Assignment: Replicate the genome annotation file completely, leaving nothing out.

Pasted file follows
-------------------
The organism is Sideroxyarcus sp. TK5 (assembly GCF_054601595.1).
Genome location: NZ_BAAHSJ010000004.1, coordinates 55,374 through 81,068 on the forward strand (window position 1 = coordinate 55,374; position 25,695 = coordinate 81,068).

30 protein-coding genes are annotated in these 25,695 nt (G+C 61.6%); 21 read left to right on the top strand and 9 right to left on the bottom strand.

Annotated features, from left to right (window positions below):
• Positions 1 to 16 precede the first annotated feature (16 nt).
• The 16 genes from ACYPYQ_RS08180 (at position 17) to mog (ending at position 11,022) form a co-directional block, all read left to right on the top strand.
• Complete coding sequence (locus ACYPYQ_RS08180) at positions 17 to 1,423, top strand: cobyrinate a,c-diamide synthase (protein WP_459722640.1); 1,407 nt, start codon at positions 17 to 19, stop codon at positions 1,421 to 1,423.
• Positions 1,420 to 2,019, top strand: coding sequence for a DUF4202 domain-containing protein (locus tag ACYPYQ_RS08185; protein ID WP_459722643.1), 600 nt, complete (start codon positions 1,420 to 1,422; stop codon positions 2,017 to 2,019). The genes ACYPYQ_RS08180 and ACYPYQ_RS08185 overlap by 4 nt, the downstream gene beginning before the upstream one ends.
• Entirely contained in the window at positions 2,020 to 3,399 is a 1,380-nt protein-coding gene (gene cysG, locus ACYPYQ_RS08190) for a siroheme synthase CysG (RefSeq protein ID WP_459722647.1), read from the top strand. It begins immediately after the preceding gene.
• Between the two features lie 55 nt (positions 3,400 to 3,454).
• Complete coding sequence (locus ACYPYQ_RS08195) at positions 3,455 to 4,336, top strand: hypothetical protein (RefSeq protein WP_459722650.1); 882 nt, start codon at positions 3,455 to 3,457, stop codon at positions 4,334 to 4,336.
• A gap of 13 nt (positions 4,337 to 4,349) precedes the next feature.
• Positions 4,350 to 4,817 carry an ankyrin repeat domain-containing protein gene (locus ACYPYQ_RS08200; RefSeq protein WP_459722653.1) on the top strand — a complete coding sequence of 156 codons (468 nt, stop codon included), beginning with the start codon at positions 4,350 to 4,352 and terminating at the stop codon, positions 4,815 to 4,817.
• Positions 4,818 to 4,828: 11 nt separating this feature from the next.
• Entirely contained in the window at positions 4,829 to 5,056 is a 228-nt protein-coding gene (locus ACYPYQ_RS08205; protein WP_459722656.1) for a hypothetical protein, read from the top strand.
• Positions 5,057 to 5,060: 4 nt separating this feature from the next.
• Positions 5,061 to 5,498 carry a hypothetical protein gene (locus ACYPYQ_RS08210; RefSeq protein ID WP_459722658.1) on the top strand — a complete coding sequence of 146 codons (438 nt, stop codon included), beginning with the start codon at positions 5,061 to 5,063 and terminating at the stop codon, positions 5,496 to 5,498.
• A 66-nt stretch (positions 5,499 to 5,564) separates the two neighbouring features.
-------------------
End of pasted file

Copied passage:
The organism is Sideroxyarcus sp. TK5 (assembly GCF_054601595.1).
Genome location: NZ_BAAHSJ010000004.1, coordinates 55,374 through 81,068 on the forward strand (window position 1 = coordinate 55,374; position 25,695 = coordinate 81,068).

30 protein-coding genes are annotated in these 25,695 nt (G+C 61.6%); 21 read left to right on the top strand and 9 right to left on the bottom strand.

Annotated features, from left to right (window positions below):
• Positions 1 to 16 precede the first annotated feature (16 nt).
• The 16 genes from ACYPYQ_RS08180 (at position 17) to mog (ending at position 11,022) form a co-directional block, all read left to right on the top strand.
• Complete coding sequence (locus ACYPYQ_RS08180) at positions 17 to 1,423, top strand: cobyrinate a,c-diamide synthase (protein WP_459722640.1); 1,407 nt, start codon at positions 17 to 19, stop codon at positions 1,421 to 1,423.
• Positions 1,420 to 2,019, top strand: coding sequence for a DUF4202 domain-containing protein (locus tag ACYPYQ_RS08185; protein ID WP_459722643.1), 600 nt, complete (start codon positions 1,420 to 1,422; stop codon positions 2,017 to 2,019). The genes ACYPYQ_RS08180 and ACYPYQ_RS08185 overlap by 4 nt, the downstream gene beginning before the upstream one ends.
• Entirely contained in the window at positions 2,020 to 3,399 is a 1,380-nt protein-coding gene (gene cysG, locus ACYPYQ_RS08190) for a siroheme synthase CysG (RefSeq protein ID WP_459722647.1), read from the top strand. It begins immediately after the preceding gene.
• Between the two features lie 55 nt (positions 3,400 to 3,454).
• Complete coding sequence (locus ACYPYQ_RS08195) at positions 3,455 to 4,336, top strand: hypothetical protein (RefSeq protein WP_459722650.1); 882 nt, start codon at positions 3,455 to 3,457, stop codon at positions 4,334 to 4,336.
• A gap of 13 nt (positions 4,337 to 4,349) precedes the next feature.
• Positions 4,350 to 4,817 carry an ankyrin repeat domain-containing protein gene (locus ACYPYQ_RS08200; RefSeq protein WP_459722653.1) on the top strand — a complete coding sequence of 156 codons (468 nt, stop codon included), beginning with the start codon at positions 4,350 to 4,352 and terminating at the stop codon, positions 4,815 to 4,817.
• Positions 4,818 to 4,828: 11 nt separating this feature from the next.
• Entirely contained in the window at positions 4,829 to 5,056 is a 228-nt protein-coding gene (locus ACYPYQ_RS08205; protein WP_459722656.1) for a hypothetical protein, read from the top strand.
• Positions 5,057 to 5,060: 4 nt separating this feature from the next.
• Positions 5,061 to 5,498 carry a hypothetical protein gene (locus ACYPYQ_RS08210; RefSeq protein ID WP_459722658.1) on the top strand — a complete coding sequence of 146 codons (438 nt, stop codon included), beginning with the start codon at positions 5,061 to 5,063 and terminating at the stop codon, positions 5,496 to 5,498.
• A 66-nt stretch (positions 5,499 to 5,564) separates the two neighbouring features.